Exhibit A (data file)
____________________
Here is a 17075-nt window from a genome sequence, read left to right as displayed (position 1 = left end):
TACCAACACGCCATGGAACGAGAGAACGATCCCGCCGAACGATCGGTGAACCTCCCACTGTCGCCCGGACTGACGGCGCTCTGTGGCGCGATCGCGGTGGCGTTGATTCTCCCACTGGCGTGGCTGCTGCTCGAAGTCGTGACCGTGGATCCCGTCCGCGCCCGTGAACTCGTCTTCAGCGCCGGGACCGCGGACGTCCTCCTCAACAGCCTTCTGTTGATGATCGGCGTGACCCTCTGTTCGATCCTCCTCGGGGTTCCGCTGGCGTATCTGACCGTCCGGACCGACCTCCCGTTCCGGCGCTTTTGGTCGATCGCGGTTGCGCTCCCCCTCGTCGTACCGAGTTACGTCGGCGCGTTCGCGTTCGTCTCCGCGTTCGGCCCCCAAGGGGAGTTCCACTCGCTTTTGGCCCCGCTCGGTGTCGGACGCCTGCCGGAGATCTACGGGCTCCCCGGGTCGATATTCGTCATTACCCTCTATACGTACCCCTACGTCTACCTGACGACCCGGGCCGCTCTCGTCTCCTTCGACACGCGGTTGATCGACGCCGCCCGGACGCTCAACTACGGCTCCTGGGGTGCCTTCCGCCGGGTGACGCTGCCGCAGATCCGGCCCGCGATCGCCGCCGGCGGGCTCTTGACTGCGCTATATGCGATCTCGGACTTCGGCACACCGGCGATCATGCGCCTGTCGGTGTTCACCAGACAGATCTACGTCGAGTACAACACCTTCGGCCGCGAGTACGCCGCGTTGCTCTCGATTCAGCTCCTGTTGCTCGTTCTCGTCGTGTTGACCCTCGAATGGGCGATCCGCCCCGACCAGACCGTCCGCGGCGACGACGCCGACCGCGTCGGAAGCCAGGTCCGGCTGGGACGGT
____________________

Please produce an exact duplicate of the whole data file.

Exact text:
Here is a 17075-nt window from a genome sequence, read left to right as displayed (position 1 = left end):
TACCAACACGCCATGGAACGAGAGAACGATCCCGCCGAACGATCGGTGAACCTCCCACTGTCGCCCGGACTGACGGCGCTCTGTGGCGCGATCGCGGTGGCGTTGATTCTCCCACTGGCGTGGCTGCTGCTCGAAGTCGTGACCGTGGATCCCGTCCGCGCCCGTGAACTCGTCTTCAGCGCCGGGACCGCGGACGTCCTCCTCAACAGCCTTCTGTTGATGATCGGCGTGACCCTCTGTTCGATCCTCCTCGGGGTTCCGCTGGCGTATCTGACCGTCCGGACCGACCTCCCGTTCCGGCGCTTTTGGTCGATCGCGGTTGCGCTCCCCCTCGTCGTACCGAGTTACGTCGGCGCGTTCGCGTTCGTCTCCGCGTTCGGCCCCCAAGGGGAGTTCCACTCGCTTTTGGCCCCGCTCGGTGTCGGACGCCTGCCGGAGATCTACGGGCTCCCCGGGTCGATATTCGTCATTACCCTCTATACGTACCCCTACGTCTACCTGACGACCCGGGCCGCTCTCGTCTCCTTCGACACGCGGTTGATCGACGCCGCCCGGACGCTCAACTACGGCTCCTGGGGTGCCTTCCGCCGGGTGACGCTGCCGCAGATCCGGCCCGCGATCGCCGCCGGCGGGCTCTTGACTGCGCTATATGCGATCTCGGACTTCGGCACACCGGCGATCATGCGCCTGTCGGTGTTCACCAGACAGATCTACGTCGAGTACAACACCTTCGGCCGCGAGTACGCCGCGTTGCTCTCGATTCAGCTCCTGTTGCTCGTTCTCGTCGTGTTGACCCTCGAATGGGCGATCCGCCCCGACCAGACCGTCCGCGGCGACGACGCCGACCGCGTCGGAAGCCAGGTCCGGCTGGGACGGT